Locals spend their evenings strolling up and down the Placa finding a place to drink, and they’re not without options.
But despite the balmy atmosphere in this city of two halves, no one has forgotten that it was once seeped in violence that almost saw it destroyed.
A map on the city walls show the worst-hit parts of the UNESCO site at the beginning of the Yugoslav war in 1991.
Many of the drinkers relaxing under the fairy-lit canopies will remember their fathers leaving for war, and being evacuated from the homes they grew up in.
And for me, this is the thing not to forget.
Tour guides will tell you with bemused smiles of tourists who rub the nose of playwright Marin Drzic for good luck.
This is neither folklore nor local superstition, just a habit which has only resulted in the copper being rubbed away on the poor bloke’s nose.
Everyone should go to Croatia. It’s beautiful and friendly and full of energy.
I just hope tourism doesn’t paint a false picture over the canvas of what this place truly represents.
How to get there:
• Flights to Croatia are deceptively cheap. To the point where you’re wondering if you’ve accidentally booked tickets to Dundee instead of Dubrovnik.
• Coach drives to the city are regular and take you for a short ride of around 20 minutes down the winding cliff road along the seafront. There’s not really a better introduction to the place than glimpsing the Old Town perched on the water in the sea below.
• Once you get to there, bus services are widely available. If you want to take a bus to Split for example, it’ll set you back a big 12 euros for the four hour trip, which will for a brief time take you into Bosnia and Herzegovina.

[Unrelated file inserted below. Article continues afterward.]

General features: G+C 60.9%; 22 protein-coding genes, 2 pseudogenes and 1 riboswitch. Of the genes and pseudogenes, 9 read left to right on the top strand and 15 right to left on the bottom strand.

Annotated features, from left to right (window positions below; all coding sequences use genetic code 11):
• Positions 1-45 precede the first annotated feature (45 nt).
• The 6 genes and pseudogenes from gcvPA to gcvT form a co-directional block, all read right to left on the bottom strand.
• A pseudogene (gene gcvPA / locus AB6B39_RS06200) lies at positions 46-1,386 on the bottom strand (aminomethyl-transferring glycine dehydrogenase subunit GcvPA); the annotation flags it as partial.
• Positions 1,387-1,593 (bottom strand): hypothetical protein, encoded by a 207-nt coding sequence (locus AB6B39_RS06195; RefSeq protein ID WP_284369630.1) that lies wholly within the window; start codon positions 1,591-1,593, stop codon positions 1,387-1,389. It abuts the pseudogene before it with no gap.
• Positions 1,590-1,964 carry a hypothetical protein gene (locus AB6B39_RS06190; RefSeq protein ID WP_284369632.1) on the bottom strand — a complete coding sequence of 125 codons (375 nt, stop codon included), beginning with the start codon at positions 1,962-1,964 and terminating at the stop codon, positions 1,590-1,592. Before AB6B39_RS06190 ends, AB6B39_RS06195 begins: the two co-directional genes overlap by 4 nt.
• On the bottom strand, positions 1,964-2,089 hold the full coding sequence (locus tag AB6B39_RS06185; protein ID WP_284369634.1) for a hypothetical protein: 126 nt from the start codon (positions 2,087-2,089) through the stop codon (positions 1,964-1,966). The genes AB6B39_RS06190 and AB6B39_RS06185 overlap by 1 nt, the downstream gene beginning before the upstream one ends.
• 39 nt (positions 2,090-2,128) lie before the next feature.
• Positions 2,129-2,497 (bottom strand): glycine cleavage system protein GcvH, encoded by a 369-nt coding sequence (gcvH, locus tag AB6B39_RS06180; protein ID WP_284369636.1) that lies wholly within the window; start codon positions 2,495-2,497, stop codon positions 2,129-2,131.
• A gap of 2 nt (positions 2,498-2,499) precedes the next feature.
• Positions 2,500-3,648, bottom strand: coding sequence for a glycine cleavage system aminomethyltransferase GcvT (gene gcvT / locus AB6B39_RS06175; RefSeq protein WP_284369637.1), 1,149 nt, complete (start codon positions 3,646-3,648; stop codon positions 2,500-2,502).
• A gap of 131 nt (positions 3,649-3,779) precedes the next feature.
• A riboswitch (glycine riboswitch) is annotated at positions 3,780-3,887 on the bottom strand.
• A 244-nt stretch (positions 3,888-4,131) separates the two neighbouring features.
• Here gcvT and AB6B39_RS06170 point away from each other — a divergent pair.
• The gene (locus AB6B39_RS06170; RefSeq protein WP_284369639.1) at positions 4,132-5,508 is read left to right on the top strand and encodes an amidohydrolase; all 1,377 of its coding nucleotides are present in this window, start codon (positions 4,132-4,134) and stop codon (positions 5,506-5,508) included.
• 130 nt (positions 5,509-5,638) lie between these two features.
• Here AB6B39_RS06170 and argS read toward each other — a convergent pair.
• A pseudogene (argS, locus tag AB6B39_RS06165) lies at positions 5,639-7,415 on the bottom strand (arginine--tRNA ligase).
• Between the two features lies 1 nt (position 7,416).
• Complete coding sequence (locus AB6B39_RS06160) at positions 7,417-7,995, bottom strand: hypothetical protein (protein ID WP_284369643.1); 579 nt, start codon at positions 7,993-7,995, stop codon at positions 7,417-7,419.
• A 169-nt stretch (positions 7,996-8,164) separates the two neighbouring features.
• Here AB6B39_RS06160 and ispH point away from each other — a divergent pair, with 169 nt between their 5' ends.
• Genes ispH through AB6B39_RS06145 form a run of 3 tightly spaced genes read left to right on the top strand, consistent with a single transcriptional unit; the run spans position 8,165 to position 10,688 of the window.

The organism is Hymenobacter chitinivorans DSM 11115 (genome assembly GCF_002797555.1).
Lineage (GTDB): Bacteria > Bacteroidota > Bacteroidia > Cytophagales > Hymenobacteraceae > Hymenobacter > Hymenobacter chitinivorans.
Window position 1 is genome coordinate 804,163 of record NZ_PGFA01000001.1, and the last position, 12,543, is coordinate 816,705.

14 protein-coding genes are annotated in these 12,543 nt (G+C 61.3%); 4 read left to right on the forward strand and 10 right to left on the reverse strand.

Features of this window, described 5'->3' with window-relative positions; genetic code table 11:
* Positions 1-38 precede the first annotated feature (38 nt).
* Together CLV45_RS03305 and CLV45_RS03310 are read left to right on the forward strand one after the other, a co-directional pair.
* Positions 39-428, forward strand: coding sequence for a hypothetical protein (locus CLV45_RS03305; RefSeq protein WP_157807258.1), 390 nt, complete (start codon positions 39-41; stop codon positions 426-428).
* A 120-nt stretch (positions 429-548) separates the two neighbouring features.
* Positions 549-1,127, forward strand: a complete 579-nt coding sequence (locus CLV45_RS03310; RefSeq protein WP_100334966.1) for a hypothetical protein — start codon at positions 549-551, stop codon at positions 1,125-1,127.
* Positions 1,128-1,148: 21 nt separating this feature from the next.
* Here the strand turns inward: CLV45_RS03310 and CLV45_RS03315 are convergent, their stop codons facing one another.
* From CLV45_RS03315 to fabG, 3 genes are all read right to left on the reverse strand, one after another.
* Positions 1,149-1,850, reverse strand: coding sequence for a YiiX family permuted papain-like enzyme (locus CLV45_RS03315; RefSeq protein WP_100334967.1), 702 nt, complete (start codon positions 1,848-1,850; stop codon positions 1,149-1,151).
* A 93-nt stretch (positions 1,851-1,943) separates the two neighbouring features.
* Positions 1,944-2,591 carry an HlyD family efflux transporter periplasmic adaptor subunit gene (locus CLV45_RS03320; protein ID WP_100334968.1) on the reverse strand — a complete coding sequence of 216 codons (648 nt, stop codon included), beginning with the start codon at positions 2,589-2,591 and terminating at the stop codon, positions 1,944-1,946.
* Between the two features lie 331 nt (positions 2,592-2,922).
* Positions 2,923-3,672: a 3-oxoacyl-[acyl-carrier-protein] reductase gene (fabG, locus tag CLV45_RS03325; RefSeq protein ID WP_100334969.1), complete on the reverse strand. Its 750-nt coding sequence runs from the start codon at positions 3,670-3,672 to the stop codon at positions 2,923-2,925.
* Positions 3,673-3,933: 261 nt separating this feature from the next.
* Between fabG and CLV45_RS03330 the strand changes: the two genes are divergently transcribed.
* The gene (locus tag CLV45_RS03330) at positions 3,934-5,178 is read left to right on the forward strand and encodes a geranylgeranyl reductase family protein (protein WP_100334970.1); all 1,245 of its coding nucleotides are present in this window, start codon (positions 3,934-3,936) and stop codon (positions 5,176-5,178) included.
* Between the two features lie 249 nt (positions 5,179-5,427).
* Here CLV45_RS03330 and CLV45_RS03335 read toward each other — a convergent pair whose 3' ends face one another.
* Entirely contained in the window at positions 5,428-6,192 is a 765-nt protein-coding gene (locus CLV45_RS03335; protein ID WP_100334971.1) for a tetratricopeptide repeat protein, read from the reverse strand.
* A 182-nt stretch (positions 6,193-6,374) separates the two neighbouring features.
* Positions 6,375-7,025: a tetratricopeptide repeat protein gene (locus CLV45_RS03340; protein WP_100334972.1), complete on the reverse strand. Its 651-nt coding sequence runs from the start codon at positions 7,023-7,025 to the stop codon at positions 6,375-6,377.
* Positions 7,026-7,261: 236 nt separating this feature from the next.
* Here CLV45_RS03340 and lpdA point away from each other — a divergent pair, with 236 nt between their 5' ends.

If that’s not your idea of fun- there’s also a catamaran and ferry service which run in peak season.
If you are staying at Valamar, the bus number 6 will take you the ten minute journey to your hotel’s front door.
Where to stay:
If trekking around islands and backpacking between cities isn’t quite to your taste- or to your toddlers- then I would suggest staying at one of the many Valamar Hotels.
This hotel franchise has capitalised on the fact that there is no one ‘typical’ Dubrovnik tourist.
The Valamar Collection Dubrovnik President Hotel is, as you would expect, the most premium. It boasts panoramic views of the sea whether you’re in the lobby or on the beach, as well as having a spa and a number of beachside bars and restaurant.
The Valamar Argosy is where I stayed for my trip, and is honestly the most tranquil place I’ve ever stayed. The entire place has a Scandi-spa vibe, with treatments to match.
For families there is the Valamar Club Dubrovnik, and for businesses the Lacroma.
The staff are friendly and helpful, and for reasonably priced rooms they feel luxurious. Especially if you bag one with a sea view.
Of course, you don’t have to stay in Dubrovnik. The franchise has a handful of hotels all along the coastline, and in cities from Dubrovnik to Porec.
You can go all inclusive – but the food doesn’t taste it. I would say however that the lunch and dinner options are more premium than the breakfast.